Chicago Jazz Festival Announces New NextGenJazz Stage for 2016

Posted on July 26th, 2016 by admin

chicago jazz fest image

For the 8th consecutive year, The Chicago Community Trust Jazz on the Rooftop stage will be a part of the Chicago Jazz Festival at the Harris Theater Rooftop Terrace in Millennium Park on Saturday, September 3 and Sunday, September 4. Presented by The Chicago Community Trust, the Jazz on the Rooftop stage aims to showcase up-and-coming Chicago native jazz musicians alongside the notable regional and national touring acts that attract nearly 150,000 jazz fans. This year, the festival is pleased to present Jazz Institute of Chicago’s Jazz Links alumni saxophonist John Foster-Brooks, pianist Alexis Lombre, vibraphonist Joel Ross and the Hanging Hearts among the next generation of Chicago jazz greats.

The Chicago Community Trust Rooftop Jazz performances start September 3rd with a showcase of “Young Jazz Lions” featuring some of the most dedicated elementary and high school bands including the Lenart Regional Gifted and Harold Washington Elementary School Jazz Combos, the Jones College Prep Jazz Combo, the Whitney Young Magnet High School Jazz Combo, the Curie High School Jazz Ensemble, the Pritzker High School Jazz Ensemble, and the Kenwood High School Jazz Ensemble. Performances run from 11:30 a.m. until 4:30 p.m. on Saturday. Read the rest of this entry »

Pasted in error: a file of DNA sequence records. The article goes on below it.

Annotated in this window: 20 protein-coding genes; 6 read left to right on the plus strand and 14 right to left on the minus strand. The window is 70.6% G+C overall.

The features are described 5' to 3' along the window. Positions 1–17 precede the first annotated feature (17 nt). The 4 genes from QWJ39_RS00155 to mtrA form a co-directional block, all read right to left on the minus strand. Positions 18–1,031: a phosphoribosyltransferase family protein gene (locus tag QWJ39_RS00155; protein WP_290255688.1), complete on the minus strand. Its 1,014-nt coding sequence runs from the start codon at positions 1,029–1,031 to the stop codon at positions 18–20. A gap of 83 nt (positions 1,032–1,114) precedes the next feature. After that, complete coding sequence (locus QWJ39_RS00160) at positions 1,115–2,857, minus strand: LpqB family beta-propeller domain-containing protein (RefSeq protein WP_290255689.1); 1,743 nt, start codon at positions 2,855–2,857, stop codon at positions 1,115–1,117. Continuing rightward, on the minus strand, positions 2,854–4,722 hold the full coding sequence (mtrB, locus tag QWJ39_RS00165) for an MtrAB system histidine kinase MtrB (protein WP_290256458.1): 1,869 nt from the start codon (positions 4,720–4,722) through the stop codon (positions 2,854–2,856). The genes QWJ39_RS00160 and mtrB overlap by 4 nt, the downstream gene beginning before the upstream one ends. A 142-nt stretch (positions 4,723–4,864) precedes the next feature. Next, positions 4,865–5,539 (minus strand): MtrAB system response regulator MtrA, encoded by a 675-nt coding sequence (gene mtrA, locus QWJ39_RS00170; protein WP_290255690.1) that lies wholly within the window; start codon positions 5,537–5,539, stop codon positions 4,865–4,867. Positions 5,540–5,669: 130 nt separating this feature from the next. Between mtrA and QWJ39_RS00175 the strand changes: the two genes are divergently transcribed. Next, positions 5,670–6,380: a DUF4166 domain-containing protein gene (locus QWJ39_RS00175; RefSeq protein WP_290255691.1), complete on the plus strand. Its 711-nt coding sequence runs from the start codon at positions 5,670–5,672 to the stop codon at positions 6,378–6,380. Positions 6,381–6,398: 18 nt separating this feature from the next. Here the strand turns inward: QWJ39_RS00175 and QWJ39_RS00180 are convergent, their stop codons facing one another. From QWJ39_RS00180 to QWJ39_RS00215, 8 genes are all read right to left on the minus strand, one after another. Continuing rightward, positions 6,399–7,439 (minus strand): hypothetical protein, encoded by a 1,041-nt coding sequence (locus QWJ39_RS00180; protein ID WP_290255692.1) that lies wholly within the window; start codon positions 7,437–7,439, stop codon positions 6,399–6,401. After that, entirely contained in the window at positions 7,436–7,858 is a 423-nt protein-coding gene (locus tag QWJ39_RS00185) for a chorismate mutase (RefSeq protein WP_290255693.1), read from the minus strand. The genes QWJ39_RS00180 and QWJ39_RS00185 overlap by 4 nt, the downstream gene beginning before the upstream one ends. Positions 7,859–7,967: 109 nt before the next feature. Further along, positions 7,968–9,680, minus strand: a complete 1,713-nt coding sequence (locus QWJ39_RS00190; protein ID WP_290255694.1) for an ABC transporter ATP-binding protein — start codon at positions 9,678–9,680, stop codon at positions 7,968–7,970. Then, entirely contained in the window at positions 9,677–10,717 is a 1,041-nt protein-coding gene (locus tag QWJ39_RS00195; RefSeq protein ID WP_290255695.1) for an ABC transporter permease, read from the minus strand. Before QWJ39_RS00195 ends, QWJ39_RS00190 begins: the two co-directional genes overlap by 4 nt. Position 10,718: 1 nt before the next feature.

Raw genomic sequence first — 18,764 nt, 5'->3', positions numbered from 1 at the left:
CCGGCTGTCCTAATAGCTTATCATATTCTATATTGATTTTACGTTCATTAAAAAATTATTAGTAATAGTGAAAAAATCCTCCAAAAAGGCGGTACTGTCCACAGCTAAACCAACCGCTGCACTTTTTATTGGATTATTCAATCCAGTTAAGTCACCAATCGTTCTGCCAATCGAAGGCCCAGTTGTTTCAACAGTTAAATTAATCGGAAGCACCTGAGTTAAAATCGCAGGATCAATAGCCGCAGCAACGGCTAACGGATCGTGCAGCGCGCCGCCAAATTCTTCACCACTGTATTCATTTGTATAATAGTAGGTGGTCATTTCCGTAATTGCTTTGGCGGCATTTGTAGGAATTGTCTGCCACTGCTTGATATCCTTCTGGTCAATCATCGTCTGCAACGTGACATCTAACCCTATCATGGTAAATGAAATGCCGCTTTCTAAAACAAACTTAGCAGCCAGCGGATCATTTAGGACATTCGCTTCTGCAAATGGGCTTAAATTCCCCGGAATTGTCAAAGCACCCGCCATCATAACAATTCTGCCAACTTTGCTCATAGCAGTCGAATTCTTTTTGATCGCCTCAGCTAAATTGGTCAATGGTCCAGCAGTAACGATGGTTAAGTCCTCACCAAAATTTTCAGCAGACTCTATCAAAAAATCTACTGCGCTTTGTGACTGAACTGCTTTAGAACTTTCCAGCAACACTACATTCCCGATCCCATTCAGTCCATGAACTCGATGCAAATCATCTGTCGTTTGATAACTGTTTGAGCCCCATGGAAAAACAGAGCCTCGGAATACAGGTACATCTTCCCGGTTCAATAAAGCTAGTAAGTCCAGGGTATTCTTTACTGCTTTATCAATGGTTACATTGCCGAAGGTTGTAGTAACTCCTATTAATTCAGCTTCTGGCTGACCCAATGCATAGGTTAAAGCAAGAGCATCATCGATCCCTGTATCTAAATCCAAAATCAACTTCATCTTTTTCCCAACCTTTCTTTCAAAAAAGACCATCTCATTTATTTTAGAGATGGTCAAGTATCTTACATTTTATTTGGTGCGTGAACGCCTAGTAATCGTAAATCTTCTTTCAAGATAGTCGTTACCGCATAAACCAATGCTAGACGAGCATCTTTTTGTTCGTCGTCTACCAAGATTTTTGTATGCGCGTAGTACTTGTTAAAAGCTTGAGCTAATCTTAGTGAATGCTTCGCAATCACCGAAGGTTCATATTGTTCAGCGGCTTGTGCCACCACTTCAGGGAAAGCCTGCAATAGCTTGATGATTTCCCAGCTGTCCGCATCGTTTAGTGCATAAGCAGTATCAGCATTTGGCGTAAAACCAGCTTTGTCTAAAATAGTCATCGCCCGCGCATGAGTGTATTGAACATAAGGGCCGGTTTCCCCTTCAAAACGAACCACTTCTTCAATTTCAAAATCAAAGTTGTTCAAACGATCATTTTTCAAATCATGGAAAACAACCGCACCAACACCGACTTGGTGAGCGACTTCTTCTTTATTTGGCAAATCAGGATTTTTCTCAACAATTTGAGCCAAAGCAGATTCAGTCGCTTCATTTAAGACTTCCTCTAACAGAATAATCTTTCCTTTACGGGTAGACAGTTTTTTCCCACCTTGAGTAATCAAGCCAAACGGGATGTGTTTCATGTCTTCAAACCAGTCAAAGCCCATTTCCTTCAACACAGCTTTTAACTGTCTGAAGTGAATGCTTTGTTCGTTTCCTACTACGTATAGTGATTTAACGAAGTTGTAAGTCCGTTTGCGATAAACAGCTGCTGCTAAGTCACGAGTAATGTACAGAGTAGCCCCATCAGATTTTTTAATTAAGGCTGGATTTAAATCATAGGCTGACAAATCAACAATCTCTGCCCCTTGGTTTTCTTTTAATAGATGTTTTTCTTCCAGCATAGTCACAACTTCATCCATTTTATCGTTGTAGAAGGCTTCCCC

Kris Davis Releases ‘Duopoly’ on September 30th

Posted on July 25th, 2016 by admin


Pianist Kris Davis Releases Duopoly
A Set of Inspired, Intimate Duos with 8 Seasoned Collaborators,
Out September 30th

Album features originals, covers and free pieces in an inventive palindromic sequence
CD/DVD includes FULL FILM of Entire Album — Davis in duets with

— artists with whom Davis had never before recorded
Pianist, composer and bandleader Kris Davis, just named one of Downbeat magazine’s “25 for the Future,” has made outstanding music in trio, quartet and quintet formats; her most recent output ranges from solo piano (Massive Threads) to an octet with four bass clarinets (Save Your Breath). The next logical step seemed to be duo. After brainstorming with producer David Breskin, Davis was ready to make Duopoly, a series of duos with eight colleagues, all highly regarded and accomplished improvisers. Each duo would play two pieces, one composed and the other free, 16 tracks in all.

“We decided to limit the instrumental palette of the guests,” writes Davis in her booklet text, and so she chose guitarists Bill Frisell and Julian Lage, pianists Craig Taborn and Angelica Sanchez, drummers Billy Drummond and Marcus Gilmore, and reed players Tim Berne and Don Byron. It was only later that the album’s two-part structure emerged, and within that structure, “a symmetrical, palindromic sequence,” Davis writes, “with what [Breskin] calls a ‘mobius twist’ in the middle.” In other words, the players rotate once through and then again in reverse order, with Frisell starting and finishing. The midway shift from structured writing to free improv feels entirely fluid and continuous.